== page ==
Following this is the introduction, which is placed after the text for reasons that remain unclear to me. Skinner and Clark provide us with a commentary on each section of the manuscript. Next to be covered are brief notes on the French and English sources for the document, and then a more-or-less thorough list of the manuscripts discovered from the tradition.  This follows the same order as Peterson provides in the introduction to the Weiser edition, making it easy to see where further research has revealed more information on the same works. Biographies of Sibley, Denley, Robert Cross Smith (the first “Raphael”), Hockley, F. G. Irwin, and Robert Thomas Cross round it out.

I have several comments on this section, which will follow in my next installment.

 

Published in: on April 4, 2019 at 11:05 pm  Leave a Comment  

Review – The Clavis or Key to Unlock the Mysteries of Magic, Part 1

(Before I begin, it’s important to note a potential slight conflict of interest. I have tried from time to time to get one of the beautiful Sibly Claves – the one at the Senate House Library, from which my Experimentum was extracted – published. It’s never gotten beyond the “hey, I think this would be neat” phase with any publishers, but I’ll let readers decide whether this is important as the review progresses.)

Golden Hoard has just released its latest work, The Clavis or Key to Unlock the Mysteries of Magic. The work is a reproduction of the National Library of Israel’s MS Yah. Var. 18, an early nineteenth-century Key of Solomon and product of the manuscript workshop of London bookseller John Denley. Previous editions, reproducing manuscripts from private collections, have been issued, one from Ben Fernee’s Caduceus Books, and the other from Weiser edited by Joseph Peterson. I’ve also published a segment of one of the more elaborate ones as the Experimentum.

In this review, I’ll be talking about what makes the Peterson and Golden Hoard editions different, and give an assessment of each. (I’ll set aside the Caduceus Books, as they are long out of print.)

First, though, we need to talk about the binding.

Josiah Bacon mentioned in the comments that his copy came with serious damage to the binding. Sadly, mine did as well, with the book block tearing away from the cover even before I opened the package. I was able to replace it through Amazon with a copy that is holding up better. I also looked at a copy at Enchantments in NYC that was in good shape. My recommendation is to check any copy before you purchase it in a store, or order from sellers who have clear return and replacement policies.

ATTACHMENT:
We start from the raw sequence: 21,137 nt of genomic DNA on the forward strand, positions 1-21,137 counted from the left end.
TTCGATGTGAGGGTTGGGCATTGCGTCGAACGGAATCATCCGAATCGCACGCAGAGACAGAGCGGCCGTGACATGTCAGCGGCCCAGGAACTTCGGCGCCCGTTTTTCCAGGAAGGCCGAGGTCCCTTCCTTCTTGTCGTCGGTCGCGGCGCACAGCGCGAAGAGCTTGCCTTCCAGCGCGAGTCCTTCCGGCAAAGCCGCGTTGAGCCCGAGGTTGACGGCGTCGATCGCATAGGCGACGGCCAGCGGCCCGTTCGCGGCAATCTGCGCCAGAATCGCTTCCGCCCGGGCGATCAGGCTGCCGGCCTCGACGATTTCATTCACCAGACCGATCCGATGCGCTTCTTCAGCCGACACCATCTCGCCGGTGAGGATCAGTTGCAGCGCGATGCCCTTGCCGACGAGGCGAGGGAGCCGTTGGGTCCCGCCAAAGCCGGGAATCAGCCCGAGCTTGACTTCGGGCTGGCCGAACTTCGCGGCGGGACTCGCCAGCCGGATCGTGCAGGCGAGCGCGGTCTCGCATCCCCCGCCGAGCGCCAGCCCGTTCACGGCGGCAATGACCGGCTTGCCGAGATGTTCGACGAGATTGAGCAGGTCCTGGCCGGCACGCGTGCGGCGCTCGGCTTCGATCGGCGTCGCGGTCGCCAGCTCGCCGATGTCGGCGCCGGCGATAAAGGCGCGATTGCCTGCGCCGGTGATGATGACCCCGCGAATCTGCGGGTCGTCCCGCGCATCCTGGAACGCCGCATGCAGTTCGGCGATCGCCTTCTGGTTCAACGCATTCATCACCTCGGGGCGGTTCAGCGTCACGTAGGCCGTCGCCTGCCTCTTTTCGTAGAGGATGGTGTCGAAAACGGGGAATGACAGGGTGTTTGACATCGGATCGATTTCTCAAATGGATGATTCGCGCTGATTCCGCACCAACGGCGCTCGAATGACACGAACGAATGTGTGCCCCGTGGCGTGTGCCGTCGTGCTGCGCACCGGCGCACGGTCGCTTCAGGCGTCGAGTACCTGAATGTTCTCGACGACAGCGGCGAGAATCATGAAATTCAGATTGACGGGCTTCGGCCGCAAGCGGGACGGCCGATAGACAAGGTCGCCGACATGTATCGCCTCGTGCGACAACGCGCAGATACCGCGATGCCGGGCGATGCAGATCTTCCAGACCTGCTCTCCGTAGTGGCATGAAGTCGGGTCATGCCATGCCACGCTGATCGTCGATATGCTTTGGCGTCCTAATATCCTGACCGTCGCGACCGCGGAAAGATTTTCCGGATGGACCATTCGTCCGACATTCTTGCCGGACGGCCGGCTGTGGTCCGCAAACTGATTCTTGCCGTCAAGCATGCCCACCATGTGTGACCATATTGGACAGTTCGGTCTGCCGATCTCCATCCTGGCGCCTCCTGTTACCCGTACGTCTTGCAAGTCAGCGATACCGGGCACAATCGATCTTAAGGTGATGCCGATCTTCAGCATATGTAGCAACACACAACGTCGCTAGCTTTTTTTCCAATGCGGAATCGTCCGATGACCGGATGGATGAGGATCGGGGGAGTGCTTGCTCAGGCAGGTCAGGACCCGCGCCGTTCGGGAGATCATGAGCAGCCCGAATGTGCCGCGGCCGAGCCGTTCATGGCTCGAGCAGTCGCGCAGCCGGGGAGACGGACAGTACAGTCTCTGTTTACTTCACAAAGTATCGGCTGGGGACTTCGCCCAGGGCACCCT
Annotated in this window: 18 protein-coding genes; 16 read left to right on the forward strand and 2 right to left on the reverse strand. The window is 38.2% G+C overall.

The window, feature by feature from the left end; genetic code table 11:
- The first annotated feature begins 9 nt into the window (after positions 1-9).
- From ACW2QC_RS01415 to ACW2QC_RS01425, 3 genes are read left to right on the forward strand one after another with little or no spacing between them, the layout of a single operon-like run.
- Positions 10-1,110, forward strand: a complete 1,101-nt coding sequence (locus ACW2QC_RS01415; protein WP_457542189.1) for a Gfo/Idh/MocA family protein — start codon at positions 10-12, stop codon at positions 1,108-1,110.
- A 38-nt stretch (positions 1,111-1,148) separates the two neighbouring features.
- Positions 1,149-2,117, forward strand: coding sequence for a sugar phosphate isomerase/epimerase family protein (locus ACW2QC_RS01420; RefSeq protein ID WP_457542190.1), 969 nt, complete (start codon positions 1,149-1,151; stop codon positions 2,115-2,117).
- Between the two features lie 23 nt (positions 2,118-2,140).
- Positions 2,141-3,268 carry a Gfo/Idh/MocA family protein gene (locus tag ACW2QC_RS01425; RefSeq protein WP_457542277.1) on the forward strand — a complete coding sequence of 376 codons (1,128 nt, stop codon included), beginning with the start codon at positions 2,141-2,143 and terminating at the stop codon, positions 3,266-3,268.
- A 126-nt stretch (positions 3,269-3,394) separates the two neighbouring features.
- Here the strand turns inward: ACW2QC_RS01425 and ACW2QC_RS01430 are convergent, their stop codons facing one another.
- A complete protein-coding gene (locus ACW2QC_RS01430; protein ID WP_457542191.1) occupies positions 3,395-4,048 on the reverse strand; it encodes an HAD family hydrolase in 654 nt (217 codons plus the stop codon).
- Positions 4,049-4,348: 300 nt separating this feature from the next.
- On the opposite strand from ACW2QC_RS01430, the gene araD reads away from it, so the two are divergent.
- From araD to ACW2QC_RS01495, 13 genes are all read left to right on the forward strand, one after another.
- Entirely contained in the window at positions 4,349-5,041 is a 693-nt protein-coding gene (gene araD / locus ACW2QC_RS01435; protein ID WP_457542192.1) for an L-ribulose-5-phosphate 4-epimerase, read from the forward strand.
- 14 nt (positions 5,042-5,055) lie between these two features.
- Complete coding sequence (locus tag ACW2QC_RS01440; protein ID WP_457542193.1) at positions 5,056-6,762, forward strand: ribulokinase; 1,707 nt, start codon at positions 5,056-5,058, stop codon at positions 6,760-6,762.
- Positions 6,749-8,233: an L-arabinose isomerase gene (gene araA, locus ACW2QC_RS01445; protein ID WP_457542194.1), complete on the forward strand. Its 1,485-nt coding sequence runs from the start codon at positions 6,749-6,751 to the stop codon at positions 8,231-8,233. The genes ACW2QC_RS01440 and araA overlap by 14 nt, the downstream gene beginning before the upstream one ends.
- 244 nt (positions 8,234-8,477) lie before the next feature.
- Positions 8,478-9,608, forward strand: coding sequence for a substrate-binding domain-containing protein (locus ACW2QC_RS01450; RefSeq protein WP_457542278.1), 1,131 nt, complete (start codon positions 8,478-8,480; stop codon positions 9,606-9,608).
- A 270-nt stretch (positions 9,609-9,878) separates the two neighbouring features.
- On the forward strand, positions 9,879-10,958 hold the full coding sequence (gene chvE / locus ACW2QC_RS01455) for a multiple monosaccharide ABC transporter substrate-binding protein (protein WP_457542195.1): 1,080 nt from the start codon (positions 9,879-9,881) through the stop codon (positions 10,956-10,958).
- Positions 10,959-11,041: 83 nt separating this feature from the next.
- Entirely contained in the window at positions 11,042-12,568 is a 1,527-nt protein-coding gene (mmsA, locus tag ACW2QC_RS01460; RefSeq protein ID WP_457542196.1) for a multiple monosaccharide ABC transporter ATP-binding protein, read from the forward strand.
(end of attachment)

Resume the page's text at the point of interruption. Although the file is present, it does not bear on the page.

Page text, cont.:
(Also, to be clear, my copy has the standard binding, and not the special leather-bound editions that are sold directly from Golden Hoard, which I have not seen.)

As for the art… this is a stunning book. The previous Keys published are visually impressive but still workmanlike, with the emphasis being on penmanship and accuracy. What the Golden Hoard edition presents instead is what must have been the deluxe version, with copious use of multicolored inks, elaborate illustrations to the point of gaudiness, and pages upon pages of additional content. We have two such manuscripts so far, the one at the National LIbrary of Israel and another in the Harry Price collection of the Senate House Library (the basis of the Experimentum).

I’m going to be reproducing (badly) some illustrations from different editions, to give you a better idea of what to look for. First, let’s look at “The Magic Ring” in the Weiser edition:

 

Weiser The Magic Ring Diagram

Here’s the same diagram in the Golden Hoard:

IMG_7219

Let’s look at the pentacle (actually a repurposed magic circle) for Friday, first from Weiser:

IMG_7215

Now from the Golden Hoard edition:

IMG_7216

You’ll note that the illustrations in the latter obscure the origin of the piece in a standard Heptameron-style magical circle, and that it is incorrectly labeled as being the seal from Thursday there. Thus, occasional inaccuracies worked into the deluxe edition.

How does this compare to the Senate House version – at least to what’s published in the Experimentum? Let’s take a look. Here’s the Knot of Hercules from Caduceus:

IMG_7222

And now from Golden Hoard:

IMG_7221

Yah. Var. 18 does appear to be in better condition, as you can see. Also, it’s not clear as to whether one of these is more “accurate” than the other, although the one from Experimentum does appear somewhat more like a traditional magical diagram.

Next time, we talk about the manuscript’s content.

Published in: on March 29, 2019 at 9:03 pm  Comments (1)